The Site (Road) Not Taken

For many years I've strongly advocated for having as much control over your website as possible, as evidenced by
several posts in this blog. This perception has grown for the "committed technical novice" with many of the DIY products that have come along since I wrote "What A Website Can Do" in 2010.

But there are still limitations with website builders, not the least of which is the charge for the most basic
requirement, using your own domain; typically about as much as it costs for a hosting package complete with gigs of disk space.

However, let me say at the outset that I'm not as partisan against website builders as I was. They serve a purpose
of getting a presence on the net quickly, and some have a nice selection of templates.

But for a truly scalable and flexible long term solution, to name just a few advantages, there are better platforms.

As usual, knowledge pays.

I was recently contacted by a past client seeking help with their website, currently written in php. My first
contract with them, I implemented a WordPress site, upgrading from a website builder that allowed just 5 pages, addressing one problem of crowded content. A support plan was not negotiated. The WordPress site stayed up for a
while, then I noticed one day that it had switched to a website builder platform.

I don't know why it was decided to go back to a closed platform; I can only assume the WordPress admin dashboard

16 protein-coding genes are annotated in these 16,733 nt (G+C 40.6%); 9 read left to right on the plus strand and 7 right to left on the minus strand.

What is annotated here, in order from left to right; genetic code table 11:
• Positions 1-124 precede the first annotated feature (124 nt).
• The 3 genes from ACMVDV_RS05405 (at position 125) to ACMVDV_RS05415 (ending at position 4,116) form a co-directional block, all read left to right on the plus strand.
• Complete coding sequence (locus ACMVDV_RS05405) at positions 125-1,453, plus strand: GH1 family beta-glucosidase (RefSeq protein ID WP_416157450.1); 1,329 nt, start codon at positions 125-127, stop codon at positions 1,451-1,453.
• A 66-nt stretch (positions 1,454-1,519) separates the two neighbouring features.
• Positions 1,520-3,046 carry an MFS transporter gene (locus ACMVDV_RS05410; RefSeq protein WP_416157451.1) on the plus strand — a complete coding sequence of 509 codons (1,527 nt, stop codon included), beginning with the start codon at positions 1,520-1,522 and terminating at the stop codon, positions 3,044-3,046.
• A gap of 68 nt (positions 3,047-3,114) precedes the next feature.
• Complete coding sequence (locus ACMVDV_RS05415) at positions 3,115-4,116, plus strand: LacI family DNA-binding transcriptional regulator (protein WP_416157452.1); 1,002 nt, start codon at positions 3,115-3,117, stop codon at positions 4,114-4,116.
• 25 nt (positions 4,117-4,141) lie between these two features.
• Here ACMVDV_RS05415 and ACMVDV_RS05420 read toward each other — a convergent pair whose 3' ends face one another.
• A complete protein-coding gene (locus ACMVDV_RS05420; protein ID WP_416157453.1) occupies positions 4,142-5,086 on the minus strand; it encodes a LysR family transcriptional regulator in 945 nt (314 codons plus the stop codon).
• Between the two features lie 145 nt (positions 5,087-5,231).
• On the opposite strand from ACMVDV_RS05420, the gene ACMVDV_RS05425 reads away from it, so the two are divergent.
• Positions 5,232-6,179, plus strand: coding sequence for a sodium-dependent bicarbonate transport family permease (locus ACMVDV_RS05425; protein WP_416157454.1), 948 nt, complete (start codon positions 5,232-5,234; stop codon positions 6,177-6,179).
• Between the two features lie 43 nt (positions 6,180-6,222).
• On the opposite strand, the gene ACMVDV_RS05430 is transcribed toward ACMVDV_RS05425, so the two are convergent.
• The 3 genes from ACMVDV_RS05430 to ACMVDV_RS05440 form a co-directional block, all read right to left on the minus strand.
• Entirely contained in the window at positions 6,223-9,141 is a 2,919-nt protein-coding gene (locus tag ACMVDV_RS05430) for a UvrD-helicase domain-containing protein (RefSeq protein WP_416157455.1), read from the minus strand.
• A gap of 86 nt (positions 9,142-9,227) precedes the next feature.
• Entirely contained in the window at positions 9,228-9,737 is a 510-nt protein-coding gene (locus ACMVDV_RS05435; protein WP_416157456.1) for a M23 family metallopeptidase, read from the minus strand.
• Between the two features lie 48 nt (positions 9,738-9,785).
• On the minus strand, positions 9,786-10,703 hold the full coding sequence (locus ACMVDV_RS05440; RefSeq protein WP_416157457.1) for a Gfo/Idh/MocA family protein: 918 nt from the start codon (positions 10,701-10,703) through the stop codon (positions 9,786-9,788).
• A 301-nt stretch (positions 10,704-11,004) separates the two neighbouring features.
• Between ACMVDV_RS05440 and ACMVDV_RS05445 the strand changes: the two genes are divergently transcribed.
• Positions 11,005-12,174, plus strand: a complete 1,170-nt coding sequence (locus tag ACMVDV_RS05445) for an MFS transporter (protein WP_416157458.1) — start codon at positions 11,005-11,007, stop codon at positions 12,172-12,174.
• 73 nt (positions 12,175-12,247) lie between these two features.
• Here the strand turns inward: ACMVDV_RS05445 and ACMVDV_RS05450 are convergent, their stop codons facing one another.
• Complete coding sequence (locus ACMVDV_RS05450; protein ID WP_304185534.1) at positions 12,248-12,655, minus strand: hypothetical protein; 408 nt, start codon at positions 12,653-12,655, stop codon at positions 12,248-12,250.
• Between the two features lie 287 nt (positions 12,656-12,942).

might have been intimidating (a situation that appears to be common among those who have yet to be convinced otherwise), or were overwhelmed by the nearly daily plugin update emailed notifications (updates which can be managed by -- say it with me -- a plugin).

Some years passed, during which I de-emphasized work for clients who decided to abandon provided solutions, feeling
it might create a negative perception.

Such was the case of the client I mentioned who now needed help updating content. As I said, when I'd last visited
their site it was using a website builder; now it was written in php (a scripting language that can generate html).
(When I learned this my first thought was '...but - but so is WordPress...?')

I agreed to provide an analysis which revealed a few things that went beyond their scope.

For example, I found pages where a tagline was rife with misspellings. I found text obscured by an image.

The template I use for detailing specs and tasks has space to show business rationale/advantages. I think it's important to be as explicit as possible in the hope that what is quoted is agreed to be fair and accurate. At least it helps.

That being said, ultimately the client determines what services they'll receive and the provider must decide if they are the right one to do so. It's not as if disclaimers can appear in mid-air like a holograph when work they may be credited with is viewed by the general public. Cost can be a primary driver, and it is up to all parties concerned what that cost, immediate and future, will be.

Posted in Uncategorized.

One Comment

  1. Update: The client informed me that the WordPress site I initially implemented “didn’t have everything ” and they thought the most recent site was implemented in WordPress. I have an opportunity to find out more about what was meant by “didn’t have everything”, but the latter statement:”thought [the site] was implemented in WordPress” really caught my attention. I suspect that “didn’t have everything” was a misperception of the capabilities of WordPress. I had used a default theme for the year the site went live, to aid in debugging. I believe there’s an awareness of the flexibility of WordPress now. The developer that was hired after that implementation obviously did not accurately convey what they were delivering. All communications must be explicit so that all agree to terms. And I will try to emphasize the extensible nature of WordPress; what seems limiting is far from it.

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